Level 1 Safeguarding Awareness Refresher/Initial training - INSET Jan 2018

January 2018
Safeguarding Awareness – Level 1 (for new staff and ‘refresher’ status for all other staff)

1) Who is responsible for safeguarding at Earlscliffe ?
All of us

2) What is safeguarding ?
Safeguarding is the action that is taken to promote the welfare of children and protect them from harm. Safeguarding means:
• protecting children from abuse and maltreatment
• preventing harm to children’s health or development
• ensuring children grow up with the provision of safe and effective care
• taking action to enable all children and young people to have the best outcomes.
Child protection is part of the safeguarding process. It focuses on protecting individual children identified as suffering or likely to suffer significant harm. This includes child protection procedures which detail how to respond to concerns about a child.
Safeguarding children and child protection guidance and legislation applies to all children up to the age of 18.

3) Who is our Designated Safeguarding Lead ? Tim Fish

4) Who is our Deputy Designated Safeguarding Lead? Niall Johnson

5) ‘Are they safe?’ Child Protection Training Awareness training video (NSPCC)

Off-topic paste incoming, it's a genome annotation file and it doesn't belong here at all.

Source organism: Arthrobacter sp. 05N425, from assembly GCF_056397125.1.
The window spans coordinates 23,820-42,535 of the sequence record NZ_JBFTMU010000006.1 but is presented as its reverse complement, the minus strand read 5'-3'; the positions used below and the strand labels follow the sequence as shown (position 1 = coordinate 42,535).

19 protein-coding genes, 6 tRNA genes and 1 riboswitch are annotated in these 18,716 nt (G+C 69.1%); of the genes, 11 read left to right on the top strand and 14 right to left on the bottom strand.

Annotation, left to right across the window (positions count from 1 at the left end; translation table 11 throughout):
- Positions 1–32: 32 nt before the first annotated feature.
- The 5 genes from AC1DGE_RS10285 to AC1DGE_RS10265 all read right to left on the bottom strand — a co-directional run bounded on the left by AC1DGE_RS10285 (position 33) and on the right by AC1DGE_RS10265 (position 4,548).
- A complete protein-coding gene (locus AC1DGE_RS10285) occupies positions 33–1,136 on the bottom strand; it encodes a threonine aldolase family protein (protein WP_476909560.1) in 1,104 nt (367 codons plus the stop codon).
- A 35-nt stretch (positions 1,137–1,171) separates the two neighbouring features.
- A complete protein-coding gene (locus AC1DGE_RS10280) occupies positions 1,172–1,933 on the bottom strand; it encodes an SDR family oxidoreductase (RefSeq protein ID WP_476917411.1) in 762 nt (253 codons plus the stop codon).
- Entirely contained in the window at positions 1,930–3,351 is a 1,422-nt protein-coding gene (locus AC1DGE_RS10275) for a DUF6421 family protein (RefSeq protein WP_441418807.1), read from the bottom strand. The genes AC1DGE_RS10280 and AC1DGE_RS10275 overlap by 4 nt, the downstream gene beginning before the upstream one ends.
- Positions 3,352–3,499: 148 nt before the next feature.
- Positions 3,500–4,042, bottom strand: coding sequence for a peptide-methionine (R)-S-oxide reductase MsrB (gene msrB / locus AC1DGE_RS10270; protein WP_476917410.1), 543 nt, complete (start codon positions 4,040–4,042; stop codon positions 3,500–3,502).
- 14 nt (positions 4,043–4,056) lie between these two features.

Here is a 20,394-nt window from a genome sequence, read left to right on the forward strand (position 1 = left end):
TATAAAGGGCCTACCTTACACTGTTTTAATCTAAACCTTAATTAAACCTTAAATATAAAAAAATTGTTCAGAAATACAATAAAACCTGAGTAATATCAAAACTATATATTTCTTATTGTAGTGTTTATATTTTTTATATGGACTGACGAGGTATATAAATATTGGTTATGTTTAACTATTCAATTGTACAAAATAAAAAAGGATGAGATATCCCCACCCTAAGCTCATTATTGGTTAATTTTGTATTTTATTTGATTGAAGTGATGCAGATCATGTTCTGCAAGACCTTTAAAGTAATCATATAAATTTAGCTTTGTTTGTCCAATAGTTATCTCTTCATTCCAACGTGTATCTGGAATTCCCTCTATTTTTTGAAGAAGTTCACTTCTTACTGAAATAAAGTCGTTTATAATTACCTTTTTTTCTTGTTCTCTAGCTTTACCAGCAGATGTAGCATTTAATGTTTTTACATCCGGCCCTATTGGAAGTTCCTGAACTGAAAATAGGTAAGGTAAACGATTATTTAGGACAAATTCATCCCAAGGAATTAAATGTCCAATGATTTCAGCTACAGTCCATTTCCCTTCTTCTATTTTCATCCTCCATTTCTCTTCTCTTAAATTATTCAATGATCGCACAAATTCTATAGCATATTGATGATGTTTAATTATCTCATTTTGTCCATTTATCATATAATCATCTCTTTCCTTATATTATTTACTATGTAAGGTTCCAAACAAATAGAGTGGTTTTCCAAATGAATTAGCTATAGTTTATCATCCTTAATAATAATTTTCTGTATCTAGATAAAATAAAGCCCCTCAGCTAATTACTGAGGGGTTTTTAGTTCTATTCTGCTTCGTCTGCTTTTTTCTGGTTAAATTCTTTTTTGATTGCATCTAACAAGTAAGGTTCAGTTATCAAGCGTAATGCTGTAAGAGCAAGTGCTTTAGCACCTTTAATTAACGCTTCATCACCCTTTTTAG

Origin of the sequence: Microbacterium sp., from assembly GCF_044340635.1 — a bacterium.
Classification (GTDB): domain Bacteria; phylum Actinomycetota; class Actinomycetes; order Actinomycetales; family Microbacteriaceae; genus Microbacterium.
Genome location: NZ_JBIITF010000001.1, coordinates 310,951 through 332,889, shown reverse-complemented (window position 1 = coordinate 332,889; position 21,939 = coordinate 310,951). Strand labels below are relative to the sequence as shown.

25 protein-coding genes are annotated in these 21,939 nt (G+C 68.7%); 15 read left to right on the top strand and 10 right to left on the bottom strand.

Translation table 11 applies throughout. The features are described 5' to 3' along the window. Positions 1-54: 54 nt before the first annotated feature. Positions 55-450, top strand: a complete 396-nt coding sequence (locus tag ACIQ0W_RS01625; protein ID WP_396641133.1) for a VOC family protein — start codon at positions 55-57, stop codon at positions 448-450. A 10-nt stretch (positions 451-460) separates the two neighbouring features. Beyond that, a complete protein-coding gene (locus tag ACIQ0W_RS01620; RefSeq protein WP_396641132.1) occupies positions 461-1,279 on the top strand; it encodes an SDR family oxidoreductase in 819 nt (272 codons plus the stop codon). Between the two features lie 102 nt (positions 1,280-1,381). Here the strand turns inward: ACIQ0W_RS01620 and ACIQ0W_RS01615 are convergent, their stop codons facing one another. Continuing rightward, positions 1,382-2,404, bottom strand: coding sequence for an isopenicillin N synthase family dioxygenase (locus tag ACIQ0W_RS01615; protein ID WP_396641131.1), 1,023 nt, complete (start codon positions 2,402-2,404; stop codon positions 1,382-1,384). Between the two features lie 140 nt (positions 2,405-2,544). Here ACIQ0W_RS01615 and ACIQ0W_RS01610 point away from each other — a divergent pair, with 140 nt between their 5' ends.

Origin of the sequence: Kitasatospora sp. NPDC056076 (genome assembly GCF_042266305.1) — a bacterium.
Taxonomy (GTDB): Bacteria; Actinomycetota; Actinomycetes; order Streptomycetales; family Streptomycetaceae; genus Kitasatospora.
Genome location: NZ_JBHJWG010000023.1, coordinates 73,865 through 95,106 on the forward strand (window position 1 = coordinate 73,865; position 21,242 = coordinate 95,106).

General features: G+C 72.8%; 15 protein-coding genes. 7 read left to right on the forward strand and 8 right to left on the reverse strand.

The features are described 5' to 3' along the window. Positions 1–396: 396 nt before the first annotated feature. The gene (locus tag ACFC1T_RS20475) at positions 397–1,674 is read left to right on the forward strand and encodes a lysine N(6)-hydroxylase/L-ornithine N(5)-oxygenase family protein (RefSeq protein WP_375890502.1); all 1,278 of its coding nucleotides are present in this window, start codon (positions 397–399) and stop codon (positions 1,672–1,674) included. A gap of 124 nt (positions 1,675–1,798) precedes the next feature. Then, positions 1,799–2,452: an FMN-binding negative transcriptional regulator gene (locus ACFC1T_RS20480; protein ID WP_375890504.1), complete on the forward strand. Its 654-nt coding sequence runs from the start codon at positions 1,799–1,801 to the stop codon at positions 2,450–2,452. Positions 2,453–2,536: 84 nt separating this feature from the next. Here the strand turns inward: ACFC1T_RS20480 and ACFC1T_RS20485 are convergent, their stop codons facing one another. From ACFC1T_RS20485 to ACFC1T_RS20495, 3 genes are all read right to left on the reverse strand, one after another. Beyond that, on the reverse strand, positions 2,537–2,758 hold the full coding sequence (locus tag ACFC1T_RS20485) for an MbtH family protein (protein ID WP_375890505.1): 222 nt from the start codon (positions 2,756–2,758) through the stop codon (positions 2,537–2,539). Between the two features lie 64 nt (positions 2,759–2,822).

https://youtu.be/mcuGps_Ahq0 (copy and paste into your browser)

6) What is radicalisation ? Followed by a short training video

https://youtu.be/rFssYA-6y_I (copy and paste into your browser)
So what is radicalisation?
Radicalisation simply means the process where someone is led to adopt extreme political, social and religious ideals and aspirations.
You’re expected to help prevent radicalisation in schools
This places three very important jobs into a teacher’s hands.
1. Knowing how to spot and report radicalisation
2. Creating a safe environment in which to discuss and challenge extremist ideas
3. Promoting British values within the classroom and the curriculum
So how do you spot radicalisation and where is it happening?
There is no single model for radicalisation, the process is unique for each individual.
Where radicalisation happens
Radicalisation can happen anywhere, by anyone, however one of the biggest platforms where it takes place is on social media, with an estimated 45,000 ISIS twitter accounts alone at any one time. Twitter is regularly taking down these accounts, but with others being added daily it is likely that young people can easily fall victim to extremist predators and be lured in by their rhetoric and persuasive arguments. ISIS also shame some Muslims into believing that if they were true followers of Allah that they would join them no questions asked. The biggest growth in extremism in the last 24 months has actually come from the far right.
Promoting British values
Promoting British values helps tackle radicalisation and there is now an expectation on you to do this. But what are they?
There are currently four:
1. Democracy
2. Rule of law
3. Individual liberty
4. Mutual respect and tolerance of those with different faiths and beliefs.

Promoting British values should not be confused with nationalism, jingoism or neo-colonialism, all of which fly in the face of the above four concepts.

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